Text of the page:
Sen. Roy BluntRoy Dean BluntUS Chamber of Commerce to stop supporting some lawmakers following the Capitol riots Senate to be briefed on inauguration security after Capitol attack This week: Democrats barrel toward Trump impeachment after Capitol attack MORE (R-Mo.) added that lawmakers hope they will “be in the final stages of getting that bill together,” although unemployment benefits are expected to be a major sticking point between the parties. 


The CARES Act, passed in March, included an additional $600 per week in jobless benefits for millions of unemployed Americans, but Republicans have been cool to extending the benefit because they view it as so generous that it has become a disincentive to return to work. McConnell told reporters that while the matter is “extremely important,” it’s a different issue than “whether we ought to pay people a bonus not to go back to work” (The Hill). 


On Tuesday night, the Senate took a surprise step and approved a five-week extension of the Paycheck Protection Program, the small-business loan program, until August 8. The move took place only hours before the program was scheduled to end with more than $130 billion left, and will now head to the House as lawmakers in the lower chamber prepare to depart for the July 4 recess, which will last nearly two weeks (The New York Times). 


In the administration, Treasury Secretary Steven MnuchinSteven MnuchinTreasury imposes additional sanctions on Cuba over allegations of 'serious human rights abuse' Treasury Department sanctions inner circle of Russian agent Derkach for election interference Sanders defends push to impeach Trump: Insurrection won't be tolerated MORE testified to the House Financial Services Committee the administration supports another stimulus package “by the end of July,” pointing to the unemployment benefits and other provisions that expire at the end of the month.


“We have a lot of important features that all come to an end in July,” Mnuchin told lawmakers, adding that the administration wants relief to be aimed at “certain industries that have been especially hard-hit by the pandemic.”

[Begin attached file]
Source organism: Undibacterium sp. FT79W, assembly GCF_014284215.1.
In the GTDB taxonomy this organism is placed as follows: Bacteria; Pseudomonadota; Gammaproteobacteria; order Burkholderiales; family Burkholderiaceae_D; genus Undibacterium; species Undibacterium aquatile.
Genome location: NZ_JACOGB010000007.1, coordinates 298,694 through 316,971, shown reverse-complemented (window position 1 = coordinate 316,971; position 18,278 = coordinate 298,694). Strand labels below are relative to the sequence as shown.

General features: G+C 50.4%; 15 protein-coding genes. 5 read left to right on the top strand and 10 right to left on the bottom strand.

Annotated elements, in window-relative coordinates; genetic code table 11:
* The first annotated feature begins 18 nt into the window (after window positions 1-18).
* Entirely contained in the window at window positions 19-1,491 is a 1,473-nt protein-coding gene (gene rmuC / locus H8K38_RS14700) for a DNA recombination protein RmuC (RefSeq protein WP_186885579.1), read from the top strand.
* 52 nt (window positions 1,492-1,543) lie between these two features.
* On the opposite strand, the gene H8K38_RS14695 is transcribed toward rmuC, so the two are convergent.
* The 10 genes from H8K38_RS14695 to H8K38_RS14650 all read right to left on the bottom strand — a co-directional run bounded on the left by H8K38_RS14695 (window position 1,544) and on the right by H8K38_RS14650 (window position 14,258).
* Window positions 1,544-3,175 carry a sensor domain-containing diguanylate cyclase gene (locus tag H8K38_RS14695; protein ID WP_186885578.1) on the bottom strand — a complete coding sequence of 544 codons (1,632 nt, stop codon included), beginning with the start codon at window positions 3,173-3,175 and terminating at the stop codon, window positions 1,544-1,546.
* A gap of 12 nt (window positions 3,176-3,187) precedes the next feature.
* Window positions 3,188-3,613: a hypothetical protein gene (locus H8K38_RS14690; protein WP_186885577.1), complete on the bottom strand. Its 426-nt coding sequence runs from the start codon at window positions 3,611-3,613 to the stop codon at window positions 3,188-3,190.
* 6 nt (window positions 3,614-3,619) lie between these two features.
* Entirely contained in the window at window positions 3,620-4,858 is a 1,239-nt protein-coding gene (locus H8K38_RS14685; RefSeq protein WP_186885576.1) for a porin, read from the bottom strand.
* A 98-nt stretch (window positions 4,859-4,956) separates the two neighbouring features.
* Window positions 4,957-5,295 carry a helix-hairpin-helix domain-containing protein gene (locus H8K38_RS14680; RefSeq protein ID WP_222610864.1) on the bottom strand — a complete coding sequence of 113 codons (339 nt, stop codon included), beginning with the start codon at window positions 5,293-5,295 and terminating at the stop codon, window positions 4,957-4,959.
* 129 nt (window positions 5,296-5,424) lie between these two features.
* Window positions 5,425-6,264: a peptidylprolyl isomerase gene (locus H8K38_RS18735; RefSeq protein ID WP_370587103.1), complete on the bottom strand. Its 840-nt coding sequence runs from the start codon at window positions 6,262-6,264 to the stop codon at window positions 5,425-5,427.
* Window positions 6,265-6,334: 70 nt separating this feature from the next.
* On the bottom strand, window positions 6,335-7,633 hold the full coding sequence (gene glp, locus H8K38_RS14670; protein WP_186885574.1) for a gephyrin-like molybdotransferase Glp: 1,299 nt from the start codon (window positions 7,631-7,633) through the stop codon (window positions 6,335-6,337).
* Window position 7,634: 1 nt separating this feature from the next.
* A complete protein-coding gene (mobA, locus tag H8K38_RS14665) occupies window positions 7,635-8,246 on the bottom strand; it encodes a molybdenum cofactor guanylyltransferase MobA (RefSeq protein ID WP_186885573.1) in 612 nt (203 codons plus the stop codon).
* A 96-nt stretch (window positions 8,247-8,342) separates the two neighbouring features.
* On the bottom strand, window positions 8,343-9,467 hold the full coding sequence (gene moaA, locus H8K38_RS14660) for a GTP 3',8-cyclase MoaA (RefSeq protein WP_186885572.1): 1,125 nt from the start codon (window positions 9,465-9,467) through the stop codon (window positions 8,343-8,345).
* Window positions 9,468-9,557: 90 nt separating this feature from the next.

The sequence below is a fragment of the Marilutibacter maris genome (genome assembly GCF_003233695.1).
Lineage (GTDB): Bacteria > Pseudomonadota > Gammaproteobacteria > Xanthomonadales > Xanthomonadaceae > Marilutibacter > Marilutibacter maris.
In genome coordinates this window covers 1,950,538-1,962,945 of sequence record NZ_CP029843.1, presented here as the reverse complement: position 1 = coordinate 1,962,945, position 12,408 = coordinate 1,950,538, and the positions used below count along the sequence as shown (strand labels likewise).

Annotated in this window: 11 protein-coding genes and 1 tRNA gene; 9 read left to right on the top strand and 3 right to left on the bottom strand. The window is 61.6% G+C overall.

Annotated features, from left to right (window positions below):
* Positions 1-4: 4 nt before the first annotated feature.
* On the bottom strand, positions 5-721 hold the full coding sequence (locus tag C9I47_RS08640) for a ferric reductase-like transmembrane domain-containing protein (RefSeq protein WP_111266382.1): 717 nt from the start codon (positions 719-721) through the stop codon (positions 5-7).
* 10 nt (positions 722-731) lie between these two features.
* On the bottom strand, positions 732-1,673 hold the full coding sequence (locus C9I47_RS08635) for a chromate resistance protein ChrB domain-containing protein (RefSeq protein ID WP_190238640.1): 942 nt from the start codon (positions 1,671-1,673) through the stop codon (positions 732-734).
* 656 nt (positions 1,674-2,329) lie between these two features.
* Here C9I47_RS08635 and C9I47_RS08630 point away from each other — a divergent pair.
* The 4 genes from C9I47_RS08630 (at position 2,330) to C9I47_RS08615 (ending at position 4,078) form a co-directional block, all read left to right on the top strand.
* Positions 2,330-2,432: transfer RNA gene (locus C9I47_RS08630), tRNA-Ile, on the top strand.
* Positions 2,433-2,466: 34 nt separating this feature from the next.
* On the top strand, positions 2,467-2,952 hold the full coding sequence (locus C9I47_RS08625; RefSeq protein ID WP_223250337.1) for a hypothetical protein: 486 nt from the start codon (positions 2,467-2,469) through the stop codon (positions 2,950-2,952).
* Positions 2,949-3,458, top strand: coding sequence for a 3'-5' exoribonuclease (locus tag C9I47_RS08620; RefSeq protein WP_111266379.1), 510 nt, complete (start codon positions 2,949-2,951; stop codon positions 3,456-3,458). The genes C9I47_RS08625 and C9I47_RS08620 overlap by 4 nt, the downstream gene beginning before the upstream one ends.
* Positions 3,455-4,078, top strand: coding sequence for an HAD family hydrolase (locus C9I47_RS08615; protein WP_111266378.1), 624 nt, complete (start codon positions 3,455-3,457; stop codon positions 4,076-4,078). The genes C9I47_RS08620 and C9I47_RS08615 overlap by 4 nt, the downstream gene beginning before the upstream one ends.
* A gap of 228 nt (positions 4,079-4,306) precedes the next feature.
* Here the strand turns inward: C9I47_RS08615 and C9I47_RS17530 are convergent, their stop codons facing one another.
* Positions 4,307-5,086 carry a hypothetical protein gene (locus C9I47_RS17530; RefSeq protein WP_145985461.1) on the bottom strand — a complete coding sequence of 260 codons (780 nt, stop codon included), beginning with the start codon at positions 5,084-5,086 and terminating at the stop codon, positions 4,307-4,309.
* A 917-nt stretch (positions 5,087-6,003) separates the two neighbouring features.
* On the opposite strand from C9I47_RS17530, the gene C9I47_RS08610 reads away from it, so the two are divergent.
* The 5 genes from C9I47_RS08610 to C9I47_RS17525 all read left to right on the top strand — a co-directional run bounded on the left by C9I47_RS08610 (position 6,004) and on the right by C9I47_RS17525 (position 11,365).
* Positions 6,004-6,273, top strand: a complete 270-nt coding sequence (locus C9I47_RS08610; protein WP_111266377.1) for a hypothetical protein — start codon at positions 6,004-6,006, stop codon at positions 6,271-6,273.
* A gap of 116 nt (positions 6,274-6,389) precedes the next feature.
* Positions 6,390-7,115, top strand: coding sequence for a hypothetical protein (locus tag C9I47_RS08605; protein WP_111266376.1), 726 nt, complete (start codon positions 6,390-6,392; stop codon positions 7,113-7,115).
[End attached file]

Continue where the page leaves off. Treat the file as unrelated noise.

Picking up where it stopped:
Mnuchin was joined at the hearing by Federal Reserve Chairman Jerome Powell, who warned of the economic fallout if businesses are unable to return to relative normalcy in the coming months and if a second wave of the virus forces the rollback of reopenings (The Wall Street Journal).


The Hill: Mnuchin, Powell differ over how soon the economy will recover.


The Hill: IRS Commissioner Charles Rettig told Congress on Tuesday that about 365,000 people did not receive federal direct payments for their children as stimulus payouts, although they qualified. The IRS plans to send the payments this month, he said. Many of the affected recipients receive Social Security benefits, he added. The Washington Post reports that the payments for children became entangled in an online tool for filing for benefits and a much-criticized 48-hour window to do so.





> Bountygate: Fallout continued to emerge on Tuesday following reports that Russia was placing bounties on U.S. and allied troops in Afghanistan, with Democratic lawmakers calling for answers after attending a briefing at the White House that was run by White House chief of staff Mark MeadowsMark MeadowsAuthor: Meadows is history's worst White House chief of staff Agency official says Capitol riot hit close to home for former Transportation secretary Chao Republicans wrestle over removing Trump MORE rather than intelligence officials. 


Democrats told the former North Carolina lawmaker that Trump should make a statement about the ongoing issue. In his initial reaction to reports by The New York Times and other outlets, Trump called them a “hoax” and indicated that they weren’t credible.”


“These are very concerning allegations and if they’re true, Russia is going to face repercussions,” Rep. Mikie SherrillRebecca (Mikie) Michelle SherrillBelfast's Troubles echo in today's Washington Democrats point fingers on whether Capitol rioters had inside help Pelosi suggests criminal charges for any lawmaker who helped with Capitol riot MORE (D-N.J.) said. “We really pushed that strongly in the meeting.”


During a hastily arranged Tuesday afternoon briefing, White House press secretary Kayleigh McEnany said the president was briefed on the bounties earlier in the day, having said a day before that he was not briefed because the information was not verified. 


“Make no mistake. This president will always protect American troops,” she said.


According to Politico, the White House is working to set up a briefing for Gang of Eight members — congressional leaders, along with chairpersons and ranking members on the House and Senate Intelligence committees — to discuss the bounty situation.